eating simply, simply eating

 

Food is essential to life, but what we chose to eat makes a huge difference to our physical and mental health, both in the short and long term. What’s more, the benefits from eating real food are cumulative – with smart choices being rewarded in a virtuous circle of positive effects.

A new study from Harvard T.H. Chan School of Public Health reported in Medical News Today offers further support, finding that people who improve the quality of their diets over time, eating more whole grains, vegetables, fruits, nuts, and fish and less red and processed meats and sugary beverages, may significantly reduce their risk of premature death. It is also the first study to show that improving diet quality over at least a dozen years is associated with lower total and cardiovascular mortality. Due to be published in the New England Journal of Medicine, the report further underscores the importance of maintaining healthy eating patterns over the long term, indicating even modest improvements in diet quality could meaningfully influence mortality risk. Conversely, worsening diet quality may increase the risk.

This comprehensive study analysed the association between changes in diet quality among nearly 74,000 adults over a 12-year period (1986-1998) and their risk of dying over the subsequent 12 years (1998-2010). Food groups that contributed most to an improvement in diet quality were whole grains, fruits, vegetables, and fish or n-3 fatty acids.

Emphasising how even small changes can bring tremendous cumulative benefits, it found a 20-percentile increase in healthy diet-quality scores – the kind of increase that can be achieved by swapping out just one serving of red or processed meat for one daily serving of nuts or legumes – was linked with an 8%-17% reduction in the risk of death, depending on the diet score. In contrast, worsening diet quality was associated with a 6%-12% increase in the risk.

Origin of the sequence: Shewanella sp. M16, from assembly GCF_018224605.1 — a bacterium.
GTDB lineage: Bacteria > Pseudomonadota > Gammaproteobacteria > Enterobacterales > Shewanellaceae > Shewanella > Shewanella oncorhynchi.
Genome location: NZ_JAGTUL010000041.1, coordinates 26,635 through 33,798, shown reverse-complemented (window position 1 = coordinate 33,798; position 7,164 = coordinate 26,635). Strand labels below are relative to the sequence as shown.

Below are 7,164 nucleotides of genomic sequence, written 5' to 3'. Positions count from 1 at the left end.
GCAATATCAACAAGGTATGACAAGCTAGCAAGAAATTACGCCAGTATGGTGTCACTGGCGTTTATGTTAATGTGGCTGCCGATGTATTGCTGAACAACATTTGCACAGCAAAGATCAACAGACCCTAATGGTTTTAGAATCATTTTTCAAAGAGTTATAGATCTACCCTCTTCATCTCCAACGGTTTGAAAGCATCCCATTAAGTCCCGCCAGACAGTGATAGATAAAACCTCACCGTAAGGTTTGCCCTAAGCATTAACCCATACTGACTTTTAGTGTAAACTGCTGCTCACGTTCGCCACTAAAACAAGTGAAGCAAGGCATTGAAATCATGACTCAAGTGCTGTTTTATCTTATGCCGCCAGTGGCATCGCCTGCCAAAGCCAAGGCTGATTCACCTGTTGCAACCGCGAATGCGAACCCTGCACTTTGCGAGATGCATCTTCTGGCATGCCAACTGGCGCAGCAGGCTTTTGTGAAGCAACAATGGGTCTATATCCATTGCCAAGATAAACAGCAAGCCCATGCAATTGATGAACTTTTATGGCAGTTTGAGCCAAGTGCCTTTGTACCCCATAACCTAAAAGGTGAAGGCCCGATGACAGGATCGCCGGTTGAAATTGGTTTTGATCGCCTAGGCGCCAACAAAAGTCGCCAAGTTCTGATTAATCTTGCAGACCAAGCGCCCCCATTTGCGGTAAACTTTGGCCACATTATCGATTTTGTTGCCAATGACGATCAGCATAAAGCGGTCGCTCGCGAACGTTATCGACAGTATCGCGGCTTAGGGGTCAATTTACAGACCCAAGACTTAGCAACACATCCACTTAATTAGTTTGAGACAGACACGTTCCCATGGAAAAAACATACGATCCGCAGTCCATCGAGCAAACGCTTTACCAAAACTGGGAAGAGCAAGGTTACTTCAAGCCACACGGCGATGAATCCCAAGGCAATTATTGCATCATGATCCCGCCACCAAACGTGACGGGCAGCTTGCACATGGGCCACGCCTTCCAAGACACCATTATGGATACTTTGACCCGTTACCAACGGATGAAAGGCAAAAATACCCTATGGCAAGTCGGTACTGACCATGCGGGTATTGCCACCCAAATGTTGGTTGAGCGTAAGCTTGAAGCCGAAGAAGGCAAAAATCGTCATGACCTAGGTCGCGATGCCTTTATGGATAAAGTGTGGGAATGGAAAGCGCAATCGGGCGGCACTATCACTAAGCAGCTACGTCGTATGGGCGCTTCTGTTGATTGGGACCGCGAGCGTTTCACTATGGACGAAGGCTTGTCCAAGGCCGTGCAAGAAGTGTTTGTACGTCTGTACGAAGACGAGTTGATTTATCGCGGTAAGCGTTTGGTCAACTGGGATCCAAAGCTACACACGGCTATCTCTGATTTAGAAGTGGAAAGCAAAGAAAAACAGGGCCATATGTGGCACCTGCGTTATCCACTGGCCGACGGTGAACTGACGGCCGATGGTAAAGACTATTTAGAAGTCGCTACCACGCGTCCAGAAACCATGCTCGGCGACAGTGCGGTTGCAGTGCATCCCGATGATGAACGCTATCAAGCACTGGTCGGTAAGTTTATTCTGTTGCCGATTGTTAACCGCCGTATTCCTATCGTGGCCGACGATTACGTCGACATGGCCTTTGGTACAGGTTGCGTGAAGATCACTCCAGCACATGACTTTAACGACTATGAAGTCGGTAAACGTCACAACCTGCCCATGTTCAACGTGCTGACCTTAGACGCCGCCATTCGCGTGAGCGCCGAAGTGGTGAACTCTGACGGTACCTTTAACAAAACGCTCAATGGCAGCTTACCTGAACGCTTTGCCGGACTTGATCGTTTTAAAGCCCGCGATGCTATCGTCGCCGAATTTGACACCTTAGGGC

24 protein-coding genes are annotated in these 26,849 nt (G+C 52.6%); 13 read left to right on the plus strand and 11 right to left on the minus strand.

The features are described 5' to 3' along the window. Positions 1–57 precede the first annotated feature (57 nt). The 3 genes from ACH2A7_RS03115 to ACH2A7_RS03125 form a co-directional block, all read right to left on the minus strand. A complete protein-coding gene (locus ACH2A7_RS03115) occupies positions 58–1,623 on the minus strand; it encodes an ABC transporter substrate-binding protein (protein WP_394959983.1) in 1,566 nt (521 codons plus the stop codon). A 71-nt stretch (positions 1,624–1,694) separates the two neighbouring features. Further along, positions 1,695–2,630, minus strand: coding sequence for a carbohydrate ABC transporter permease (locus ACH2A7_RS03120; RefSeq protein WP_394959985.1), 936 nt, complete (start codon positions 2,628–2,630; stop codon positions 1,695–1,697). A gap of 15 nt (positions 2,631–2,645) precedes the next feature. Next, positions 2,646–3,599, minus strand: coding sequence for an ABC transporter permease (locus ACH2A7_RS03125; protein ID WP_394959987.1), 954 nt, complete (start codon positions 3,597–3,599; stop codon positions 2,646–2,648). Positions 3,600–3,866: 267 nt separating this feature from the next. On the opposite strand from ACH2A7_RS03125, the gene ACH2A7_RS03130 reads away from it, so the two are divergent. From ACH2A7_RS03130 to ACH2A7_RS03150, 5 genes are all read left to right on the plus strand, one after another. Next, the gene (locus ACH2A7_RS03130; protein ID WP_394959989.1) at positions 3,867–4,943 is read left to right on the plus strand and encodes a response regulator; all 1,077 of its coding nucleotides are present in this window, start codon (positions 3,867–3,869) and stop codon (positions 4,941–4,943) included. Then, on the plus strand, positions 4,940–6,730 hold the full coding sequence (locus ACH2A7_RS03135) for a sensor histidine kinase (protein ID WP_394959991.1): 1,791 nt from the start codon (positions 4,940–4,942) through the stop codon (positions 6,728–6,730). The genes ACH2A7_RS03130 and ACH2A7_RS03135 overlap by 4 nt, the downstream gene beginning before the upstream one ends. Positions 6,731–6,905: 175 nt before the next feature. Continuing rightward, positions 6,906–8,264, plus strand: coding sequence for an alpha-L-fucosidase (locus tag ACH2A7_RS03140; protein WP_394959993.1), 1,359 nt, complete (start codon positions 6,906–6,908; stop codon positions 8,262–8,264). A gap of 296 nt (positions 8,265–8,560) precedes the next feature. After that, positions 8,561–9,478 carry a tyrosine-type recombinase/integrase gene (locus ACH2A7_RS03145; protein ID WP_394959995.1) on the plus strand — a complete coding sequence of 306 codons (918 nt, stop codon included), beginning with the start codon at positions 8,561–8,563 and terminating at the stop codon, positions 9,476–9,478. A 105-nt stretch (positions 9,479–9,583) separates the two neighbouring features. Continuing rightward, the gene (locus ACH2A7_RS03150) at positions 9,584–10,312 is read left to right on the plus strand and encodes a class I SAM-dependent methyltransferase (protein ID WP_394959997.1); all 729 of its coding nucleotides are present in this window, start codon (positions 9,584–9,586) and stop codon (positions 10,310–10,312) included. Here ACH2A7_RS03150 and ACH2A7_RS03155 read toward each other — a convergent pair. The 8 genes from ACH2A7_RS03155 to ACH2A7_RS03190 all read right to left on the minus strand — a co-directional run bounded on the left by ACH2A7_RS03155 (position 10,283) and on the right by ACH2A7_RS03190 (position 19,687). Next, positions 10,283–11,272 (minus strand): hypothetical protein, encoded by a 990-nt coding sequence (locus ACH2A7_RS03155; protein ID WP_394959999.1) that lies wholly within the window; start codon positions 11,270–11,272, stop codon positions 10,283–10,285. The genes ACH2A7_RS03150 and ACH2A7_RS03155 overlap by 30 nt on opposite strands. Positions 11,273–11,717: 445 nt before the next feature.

Among those who maintained healthier scores there was a 9%-14% reduction in mortality from any cause. Among those who had relatively unhealthy diets at the beginning of the study but whose diet scores improved the most, the risk of death in subsequent years was also significantly reduced.

A particularly important point that was reported was made by Frank Hu, professor and chair of the Harvard Chan School Department of Nutrition and senior author of the study; “Our results highlight the long-term health benefits of improving diet quality with an emphasis on overall dietary patterns rather than on individual foods or nutrients. A healthy eating pattern can be adopted according to individuals’ food and cultural preferences and health conditions. There is no one-size-fits-all diet.”

eating simply, simply eating

Getting into the habit of making the better food choices is the trick, and this can be a lot easier than you might expect, with some of the most important adaptions simple and straightforward. These can include:

  • Supersizing on fruit and vegetables
  • The inclusion of a generous amount of fibre, legumes and healthy fats
  • A daily probiotic